The tools available through EBSCOadmin were easy-to-use and made the integration with Blackboard a seamless process.

Bournemouth University uses the customizable EDS search box to create a single entry point for students called mySearch. The search box is available on the student landing page as well as scattered throughout the library web site to allow students to search easily from wherever they browse. Although many institutions use subject-specific profiles for a quick jumping off point for specific disciplines, Bournemouth does not use this approach.

“We don’t influence the experience," Spencer explained. "We use a generic profile as many of the courses have business modules running through them. It would be too difficult to decide what would cover the faculty. We’d rather have students search everything, then use limiters to get the best results. It has been clearly demonstrated by what we’ve seen that students find things they wouldn’t have found through a subject approach.”

Testing was performed by a small group of librarians over the summer. Participants were asked to provide feedback in preparation for use by incoming students.

Training & Promotion

Transitioning students and faculty to EDS was aided by a branding initiative the university had launched when the federated search tool was first rolled out. At that time, library staff were encouraged to submit names for the new service. The trend was to combine services with the word “my.” For instance, the gateway to the University's VLE is called myBU. Therefore, the most popular and obvious name choice for the service was mySearch.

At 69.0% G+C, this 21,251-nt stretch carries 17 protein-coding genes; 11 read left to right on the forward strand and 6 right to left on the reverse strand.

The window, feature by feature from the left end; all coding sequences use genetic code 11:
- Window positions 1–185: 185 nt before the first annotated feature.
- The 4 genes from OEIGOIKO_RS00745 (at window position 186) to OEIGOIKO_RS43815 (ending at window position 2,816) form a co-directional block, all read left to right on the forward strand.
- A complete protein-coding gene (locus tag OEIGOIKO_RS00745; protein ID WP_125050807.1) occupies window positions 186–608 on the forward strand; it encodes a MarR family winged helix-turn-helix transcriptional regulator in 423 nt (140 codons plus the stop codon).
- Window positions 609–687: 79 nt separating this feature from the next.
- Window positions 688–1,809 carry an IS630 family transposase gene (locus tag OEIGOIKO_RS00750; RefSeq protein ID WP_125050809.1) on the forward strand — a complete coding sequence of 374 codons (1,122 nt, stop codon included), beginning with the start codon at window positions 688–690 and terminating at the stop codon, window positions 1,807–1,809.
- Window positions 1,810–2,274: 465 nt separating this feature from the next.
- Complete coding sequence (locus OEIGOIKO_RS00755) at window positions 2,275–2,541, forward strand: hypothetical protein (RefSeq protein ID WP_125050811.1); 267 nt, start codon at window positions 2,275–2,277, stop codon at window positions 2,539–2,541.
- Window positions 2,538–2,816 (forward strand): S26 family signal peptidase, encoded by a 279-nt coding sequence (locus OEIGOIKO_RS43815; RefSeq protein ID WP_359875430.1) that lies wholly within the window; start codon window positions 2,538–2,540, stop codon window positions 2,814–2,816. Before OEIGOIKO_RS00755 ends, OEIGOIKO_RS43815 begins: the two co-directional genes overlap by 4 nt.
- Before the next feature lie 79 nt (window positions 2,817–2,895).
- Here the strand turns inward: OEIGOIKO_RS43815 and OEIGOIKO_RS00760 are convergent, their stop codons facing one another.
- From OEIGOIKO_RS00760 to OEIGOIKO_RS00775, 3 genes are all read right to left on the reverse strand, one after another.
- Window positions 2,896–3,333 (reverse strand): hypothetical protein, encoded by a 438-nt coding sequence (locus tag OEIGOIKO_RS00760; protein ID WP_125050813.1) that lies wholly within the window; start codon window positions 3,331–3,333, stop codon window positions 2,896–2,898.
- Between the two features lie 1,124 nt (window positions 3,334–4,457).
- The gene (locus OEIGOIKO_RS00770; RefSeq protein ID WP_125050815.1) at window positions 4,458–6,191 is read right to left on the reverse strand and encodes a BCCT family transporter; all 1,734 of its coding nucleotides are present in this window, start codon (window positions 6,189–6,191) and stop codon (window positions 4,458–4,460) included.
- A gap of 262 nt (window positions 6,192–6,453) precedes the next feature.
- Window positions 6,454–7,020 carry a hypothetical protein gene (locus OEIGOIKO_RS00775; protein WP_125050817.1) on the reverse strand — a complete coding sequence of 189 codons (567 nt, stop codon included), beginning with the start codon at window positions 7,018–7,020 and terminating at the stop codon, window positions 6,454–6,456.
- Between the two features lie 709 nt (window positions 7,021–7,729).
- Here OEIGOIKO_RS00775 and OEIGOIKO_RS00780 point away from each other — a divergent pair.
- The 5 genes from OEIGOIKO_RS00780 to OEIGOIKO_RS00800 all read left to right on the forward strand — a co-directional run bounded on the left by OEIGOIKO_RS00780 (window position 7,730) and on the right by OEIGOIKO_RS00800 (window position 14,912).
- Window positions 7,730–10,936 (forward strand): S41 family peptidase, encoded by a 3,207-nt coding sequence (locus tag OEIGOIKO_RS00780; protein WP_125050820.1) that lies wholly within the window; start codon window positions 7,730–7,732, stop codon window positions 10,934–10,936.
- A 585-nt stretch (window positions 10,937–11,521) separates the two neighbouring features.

The university softly launched EDS under the same name with confidence that users would not need extensive training in order to use the product.

“We said there was a new version of mySearch coming and we just switched it over and let them get on with it. The student population has been fine,” Spencer said. “Library liaisons were going out to demonstrate where necessary. We needed academic buy-in so they would say to their students ‘this is a good product. This is what you need to use.’ There was no concentrated effort on our part. Usage statistics indicate this was a reasonable approach. We’re seeing heavy usage.”

EDS Partner Program

An important factor in implementing EBSCO Discovery Service is the EDS Partner Program. The online community provides access to institutions from all around the world. Implementation best practices are a common topic. The listserv venue also enables EDS product management with input to create a more customer-focused product.


Reports show that not only are full text downloads going up but some of the abstracting and indexing databases are getting more use. A comparison of abstracts viewed last year compared to the same period this year shows usage has increase two-fold, and, in some cases, three-fold.

When asked how EDS has been received Spencer said, “EDS has been a huge success. My colleagues on the library team, faculty and staff are very pleased with the product. An end user can sit down and within a few minutes they’re getting results. Our student population finds EDS useful and we haven’t received a single negative comment.”